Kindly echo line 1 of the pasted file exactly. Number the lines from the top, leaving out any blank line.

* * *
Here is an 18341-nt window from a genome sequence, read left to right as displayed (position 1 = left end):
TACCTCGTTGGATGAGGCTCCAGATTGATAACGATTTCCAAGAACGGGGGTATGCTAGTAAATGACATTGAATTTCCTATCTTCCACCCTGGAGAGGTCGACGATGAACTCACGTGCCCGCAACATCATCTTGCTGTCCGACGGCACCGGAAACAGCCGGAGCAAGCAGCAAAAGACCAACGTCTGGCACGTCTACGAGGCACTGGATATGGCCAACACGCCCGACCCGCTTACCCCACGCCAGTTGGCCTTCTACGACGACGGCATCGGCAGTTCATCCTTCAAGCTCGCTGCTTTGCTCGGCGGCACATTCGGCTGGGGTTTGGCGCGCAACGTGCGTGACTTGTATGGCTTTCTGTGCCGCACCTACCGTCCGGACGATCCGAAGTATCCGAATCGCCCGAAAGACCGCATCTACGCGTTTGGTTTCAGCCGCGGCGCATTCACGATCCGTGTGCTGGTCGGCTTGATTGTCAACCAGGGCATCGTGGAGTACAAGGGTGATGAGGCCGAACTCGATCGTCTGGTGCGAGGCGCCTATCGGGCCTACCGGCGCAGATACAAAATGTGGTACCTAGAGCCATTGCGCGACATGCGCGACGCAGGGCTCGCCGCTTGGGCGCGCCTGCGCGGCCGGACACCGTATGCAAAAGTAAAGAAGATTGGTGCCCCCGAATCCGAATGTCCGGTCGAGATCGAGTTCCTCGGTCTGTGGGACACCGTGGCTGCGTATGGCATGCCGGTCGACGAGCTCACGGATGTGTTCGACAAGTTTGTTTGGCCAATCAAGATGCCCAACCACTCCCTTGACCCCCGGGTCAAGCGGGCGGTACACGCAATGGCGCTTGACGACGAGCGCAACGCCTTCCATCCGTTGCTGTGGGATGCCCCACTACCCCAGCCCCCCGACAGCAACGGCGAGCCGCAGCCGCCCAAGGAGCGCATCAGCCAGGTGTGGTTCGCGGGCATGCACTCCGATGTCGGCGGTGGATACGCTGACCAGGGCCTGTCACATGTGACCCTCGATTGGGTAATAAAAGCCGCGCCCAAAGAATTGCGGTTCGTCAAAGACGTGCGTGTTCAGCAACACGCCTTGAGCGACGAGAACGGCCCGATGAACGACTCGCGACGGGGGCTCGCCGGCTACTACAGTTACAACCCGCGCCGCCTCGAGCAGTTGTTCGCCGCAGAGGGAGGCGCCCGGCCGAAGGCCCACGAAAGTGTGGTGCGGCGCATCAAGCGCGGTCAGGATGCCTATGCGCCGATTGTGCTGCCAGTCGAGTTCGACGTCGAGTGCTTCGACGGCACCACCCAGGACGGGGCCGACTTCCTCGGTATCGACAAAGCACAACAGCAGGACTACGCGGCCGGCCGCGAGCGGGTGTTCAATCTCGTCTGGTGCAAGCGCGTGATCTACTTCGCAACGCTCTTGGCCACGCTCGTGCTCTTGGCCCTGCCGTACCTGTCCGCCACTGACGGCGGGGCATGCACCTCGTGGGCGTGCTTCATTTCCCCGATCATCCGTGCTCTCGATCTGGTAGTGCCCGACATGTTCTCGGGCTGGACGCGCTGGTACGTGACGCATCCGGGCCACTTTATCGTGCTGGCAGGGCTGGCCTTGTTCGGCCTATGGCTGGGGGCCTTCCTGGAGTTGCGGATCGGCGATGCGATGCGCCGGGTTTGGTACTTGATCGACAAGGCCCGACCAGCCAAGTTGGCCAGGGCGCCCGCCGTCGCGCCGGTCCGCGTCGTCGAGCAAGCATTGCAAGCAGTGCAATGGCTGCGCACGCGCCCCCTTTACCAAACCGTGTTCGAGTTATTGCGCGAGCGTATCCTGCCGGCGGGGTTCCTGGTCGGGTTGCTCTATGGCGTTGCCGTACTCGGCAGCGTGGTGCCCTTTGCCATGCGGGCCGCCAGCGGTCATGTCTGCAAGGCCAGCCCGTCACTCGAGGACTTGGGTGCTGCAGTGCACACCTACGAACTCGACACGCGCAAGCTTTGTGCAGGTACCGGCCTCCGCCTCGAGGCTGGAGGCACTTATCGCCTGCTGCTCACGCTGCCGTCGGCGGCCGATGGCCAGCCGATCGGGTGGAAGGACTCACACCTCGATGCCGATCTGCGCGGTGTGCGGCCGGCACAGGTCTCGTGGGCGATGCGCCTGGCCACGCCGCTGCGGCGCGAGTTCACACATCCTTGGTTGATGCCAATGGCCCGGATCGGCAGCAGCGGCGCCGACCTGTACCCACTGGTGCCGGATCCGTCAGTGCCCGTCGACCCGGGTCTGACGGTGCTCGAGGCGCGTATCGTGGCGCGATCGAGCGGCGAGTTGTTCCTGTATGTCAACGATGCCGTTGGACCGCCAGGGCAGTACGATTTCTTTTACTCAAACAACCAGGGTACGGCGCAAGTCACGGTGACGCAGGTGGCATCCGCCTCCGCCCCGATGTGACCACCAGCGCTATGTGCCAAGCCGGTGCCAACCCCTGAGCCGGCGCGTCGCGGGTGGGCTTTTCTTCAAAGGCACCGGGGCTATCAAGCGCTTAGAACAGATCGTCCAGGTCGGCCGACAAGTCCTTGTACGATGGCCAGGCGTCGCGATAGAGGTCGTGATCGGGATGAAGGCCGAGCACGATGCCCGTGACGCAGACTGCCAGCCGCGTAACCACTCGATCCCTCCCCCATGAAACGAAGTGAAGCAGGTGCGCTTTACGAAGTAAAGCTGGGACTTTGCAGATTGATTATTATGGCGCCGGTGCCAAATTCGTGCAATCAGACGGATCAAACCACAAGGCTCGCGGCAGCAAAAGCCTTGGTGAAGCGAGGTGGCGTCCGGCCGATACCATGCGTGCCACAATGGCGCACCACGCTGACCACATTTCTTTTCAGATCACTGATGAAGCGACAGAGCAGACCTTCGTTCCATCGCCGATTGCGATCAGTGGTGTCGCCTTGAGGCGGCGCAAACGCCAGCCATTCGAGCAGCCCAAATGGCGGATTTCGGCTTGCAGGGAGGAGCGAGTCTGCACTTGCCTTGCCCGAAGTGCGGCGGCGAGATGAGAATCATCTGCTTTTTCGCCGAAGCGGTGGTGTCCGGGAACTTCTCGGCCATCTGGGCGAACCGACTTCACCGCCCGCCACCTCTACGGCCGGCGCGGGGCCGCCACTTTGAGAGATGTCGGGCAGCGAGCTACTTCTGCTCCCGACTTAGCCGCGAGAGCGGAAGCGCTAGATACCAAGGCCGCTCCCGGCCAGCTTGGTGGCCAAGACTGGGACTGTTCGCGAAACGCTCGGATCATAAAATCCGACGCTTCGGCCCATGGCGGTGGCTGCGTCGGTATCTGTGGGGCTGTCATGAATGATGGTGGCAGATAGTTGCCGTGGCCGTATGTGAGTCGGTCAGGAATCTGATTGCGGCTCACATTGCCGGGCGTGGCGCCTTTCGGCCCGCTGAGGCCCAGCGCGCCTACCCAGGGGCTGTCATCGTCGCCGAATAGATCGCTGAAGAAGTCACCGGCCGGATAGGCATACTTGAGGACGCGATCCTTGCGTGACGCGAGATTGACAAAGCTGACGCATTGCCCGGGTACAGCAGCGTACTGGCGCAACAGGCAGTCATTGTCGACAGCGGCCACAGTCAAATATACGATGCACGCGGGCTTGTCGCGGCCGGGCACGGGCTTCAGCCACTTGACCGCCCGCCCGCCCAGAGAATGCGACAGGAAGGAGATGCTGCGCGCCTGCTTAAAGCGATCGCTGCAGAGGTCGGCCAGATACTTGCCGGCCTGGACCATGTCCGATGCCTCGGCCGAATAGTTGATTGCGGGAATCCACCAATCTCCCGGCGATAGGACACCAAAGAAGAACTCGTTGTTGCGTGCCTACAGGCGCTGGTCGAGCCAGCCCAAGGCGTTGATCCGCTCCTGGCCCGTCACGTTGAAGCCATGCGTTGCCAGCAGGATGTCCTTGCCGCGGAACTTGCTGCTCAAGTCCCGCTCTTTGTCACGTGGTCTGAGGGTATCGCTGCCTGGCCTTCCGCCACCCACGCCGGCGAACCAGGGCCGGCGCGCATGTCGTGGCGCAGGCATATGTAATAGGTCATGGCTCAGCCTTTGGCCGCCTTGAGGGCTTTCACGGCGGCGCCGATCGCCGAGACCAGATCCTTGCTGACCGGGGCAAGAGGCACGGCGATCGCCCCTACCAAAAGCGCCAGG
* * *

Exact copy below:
Here is an 18341-nt window from a genome sequence, read left to right as displayed (position 1 = left end):